🔼The name Elohim in the Bible
Elohim is one of three Divine Names by which the Creator is known as He creates. The creation account is probably the most difficult and most enigmatic passages in the Bible. It starts at the beginning and it doesn't really end.
There are three stages upon which the creation unfolds. The first stage stretches from Genesis 1:1 to 2:4. During this period God is known as Elohim. From Genesis 2:4 He is known as YHWH Elohim. The third stage starts around the Noah cycle and flows over into the Abraham cycle and beyond across the rest of the Bible. Abraham, after all, was the first to believe and became not only a new creation but also the first of a new continuum of new creations. During this stage God is known as Dabar YHWH, or Word Of God.
For more on this read our article on the Chaotic Set Theory.
In 1 Samuel 10:5 occurs גבעה האלהים; the Hill of Elohim, which merits our name's inclusion in our list of Biblical mountains.
🔼Etymology of the name Elohim
'Elohim' is a plural word, which is peculiar because God is one (Deuteronomy 6:4). Still, the singular form of the word Elohim is Eloah (אלה), and that form is used frequently in the Bible as well. In between these sits the construct form, that is: the plural form without the final ם (mem), or אלהי, Elohai, and indicative of a rudimentary genitive: 'Elohim of' or 'God of' or 'gods of'.
The etymology of both these terms is generally deemed uncertain but most likely they come from a root אלה ('lh), which probably had to do either with being strong or else with leading (perhaps not unlike the verb אול II, 'wl II):
In HAW Theological Wordbook of the Old Testament, Professor of Old Testament at Covenant Theological Seminary, R. Laird Harris Ph.D. states, "Most frequently mentioned suggestions for an original meaning are "power" or "fear" but these are widely challenged and much disputed. It may be noted that even if the origin of the word in Canaanite or proto-Semitic is from a root meaning power, this by no means indicates the connotation in Hebrew religious usage. Our word "deity" comes from a root in Sanskrit to mean "sky" but we do not worship a sky-god".
The Abarim Publications Editorial Team feels compelled to reluctantly oppose professor Harris' point of view and subsequent logic. If the word El originates in a root that means power, the explicit loss of this meaning must be proven (and if proof fails the meaning stands). That the Judaic tradition supports the idea that the most rudimentary experience of God has to do with power is demonstrated by Luke 1:49, "For the Mighty One has done great things for me," and Matthew 26:64, "...you shall see the Son of Man sitting at the right of Power..".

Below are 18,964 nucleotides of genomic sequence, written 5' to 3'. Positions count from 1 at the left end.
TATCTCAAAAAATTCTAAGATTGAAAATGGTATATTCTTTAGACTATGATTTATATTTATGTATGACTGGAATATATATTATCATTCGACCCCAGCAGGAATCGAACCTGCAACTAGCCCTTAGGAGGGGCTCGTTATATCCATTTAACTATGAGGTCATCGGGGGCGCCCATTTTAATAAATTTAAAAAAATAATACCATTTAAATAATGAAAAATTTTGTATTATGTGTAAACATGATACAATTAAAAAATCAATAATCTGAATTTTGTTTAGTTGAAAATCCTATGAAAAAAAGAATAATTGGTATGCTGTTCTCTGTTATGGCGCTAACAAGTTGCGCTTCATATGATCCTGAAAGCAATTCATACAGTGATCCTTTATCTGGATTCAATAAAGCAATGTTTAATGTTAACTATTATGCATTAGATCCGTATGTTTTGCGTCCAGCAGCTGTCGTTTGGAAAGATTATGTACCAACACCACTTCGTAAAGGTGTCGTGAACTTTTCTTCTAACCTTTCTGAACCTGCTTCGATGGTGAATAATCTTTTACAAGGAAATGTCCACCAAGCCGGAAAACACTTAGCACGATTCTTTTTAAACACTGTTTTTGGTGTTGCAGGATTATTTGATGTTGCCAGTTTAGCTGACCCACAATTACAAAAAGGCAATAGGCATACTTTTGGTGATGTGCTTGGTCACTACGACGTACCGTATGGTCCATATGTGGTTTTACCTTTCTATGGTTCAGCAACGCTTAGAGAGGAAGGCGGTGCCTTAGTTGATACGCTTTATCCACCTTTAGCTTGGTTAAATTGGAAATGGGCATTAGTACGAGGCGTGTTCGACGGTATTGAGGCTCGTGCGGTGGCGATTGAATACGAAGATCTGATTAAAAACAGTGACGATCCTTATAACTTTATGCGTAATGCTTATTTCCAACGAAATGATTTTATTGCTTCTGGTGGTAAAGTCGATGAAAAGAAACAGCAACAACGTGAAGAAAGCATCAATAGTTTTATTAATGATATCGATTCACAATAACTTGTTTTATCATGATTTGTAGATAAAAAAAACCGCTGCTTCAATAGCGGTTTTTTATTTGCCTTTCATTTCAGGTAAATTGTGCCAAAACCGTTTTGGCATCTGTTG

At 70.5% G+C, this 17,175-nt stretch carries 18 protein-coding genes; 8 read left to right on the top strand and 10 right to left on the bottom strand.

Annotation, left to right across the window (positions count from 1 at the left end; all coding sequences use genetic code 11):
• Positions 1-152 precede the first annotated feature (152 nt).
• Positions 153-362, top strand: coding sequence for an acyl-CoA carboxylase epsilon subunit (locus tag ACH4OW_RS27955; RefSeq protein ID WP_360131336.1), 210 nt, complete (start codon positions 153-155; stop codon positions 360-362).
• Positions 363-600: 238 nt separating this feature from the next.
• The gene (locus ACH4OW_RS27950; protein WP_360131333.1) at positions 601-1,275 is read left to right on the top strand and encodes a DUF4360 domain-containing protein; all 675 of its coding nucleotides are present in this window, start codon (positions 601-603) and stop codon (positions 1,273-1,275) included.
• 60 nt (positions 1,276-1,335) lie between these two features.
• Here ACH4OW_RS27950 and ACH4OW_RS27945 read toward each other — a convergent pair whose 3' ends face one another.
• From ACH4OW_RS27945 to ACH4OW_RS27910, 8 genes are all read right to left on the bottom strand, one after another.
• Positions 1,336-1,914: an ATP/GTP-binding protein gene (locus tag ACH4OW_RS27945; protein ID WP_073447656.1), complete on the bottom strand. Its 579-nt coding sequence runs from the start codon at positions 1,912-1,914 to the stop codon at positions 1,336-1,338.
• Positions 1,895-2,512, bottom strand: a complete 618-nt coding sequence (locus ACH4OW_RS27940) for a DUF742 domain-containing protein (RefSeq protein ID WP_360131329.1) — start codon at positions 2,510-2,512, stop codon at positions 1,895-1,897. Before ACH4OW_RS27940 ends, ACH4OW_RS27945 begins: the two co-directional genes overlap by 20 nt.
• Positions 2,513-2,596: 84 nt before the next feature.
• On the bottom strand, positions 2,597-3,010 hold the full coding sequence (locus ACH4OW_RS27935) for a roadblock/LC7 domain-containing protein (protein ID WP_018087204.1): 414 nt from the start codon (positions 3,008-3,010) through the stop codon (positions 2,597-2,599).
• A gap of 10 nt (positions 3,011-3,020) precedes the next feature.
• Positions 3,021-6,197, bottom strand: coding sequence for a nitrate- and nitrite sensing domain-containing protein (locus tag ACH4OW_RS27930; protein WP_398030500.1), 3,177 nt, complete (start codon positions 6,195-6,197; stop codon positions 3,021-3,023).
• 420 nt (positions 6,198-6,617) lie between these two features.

Another piece of (circumstantial) evidence comes through the name Abi-albon, which may mean Father Of Strength. This man is called Abi-albon in 2 Samuel 23:31 but Abiel (El Is Father) in 1 Chronicles 11:32.
The particle אל occurs often in names, and in our attempts to translate, we should also take the following words in account:
It is impossible to combine all these words and seek for a fundamental meaning without beaching on the banks of triviality, but it must be noted that the general form of אל is much more common in Hebrew than our word "god" is in Germanic. It seems to be charged with a firmness and fixedness (oak, terebinth, these, oath) but also with the notion of separateness and disparateness (no/ not), as well as a rudimentary sense of the transfinite (unto, into).
In whichever way the Hebrews saw God, the names El and Elohim were far more rich in definite meaning than our abstract word "god". And whatever the etymology of either אל or אלה or אלהים, in the Bible these words are thoroughly intertwined.
Though certainly much debated, this Name (still most probably) has to do with the first God-experience that people had; awe or reverence for the powers of nature. In the Bible, this word is used for God Himself, but also so-called gods, the wooden or stone images people worshiped.
Elohim is even used to (probably) mean 'angels' and even 'judges'. For a list of occurrences where the word elohim does not mean God, see our article on the First Commandment.
Bottom line: the Name Elohim has something to do with powers: The Powers That Be; The Many Powered. To indicate the Living God this word can be accompanied by YHWH or any description like Elyon, or Shaddai.
Also note that the Hebrew name אל (El) transliterated into Greek forms Ηλ, which constitutes the first syllable of the word ηλιος, (helios), meaning sun and which originates in a very ancient proto Indo-European root.
See for a more elaborate discussion on the nature of God, our article on the Greek word θεος (theos).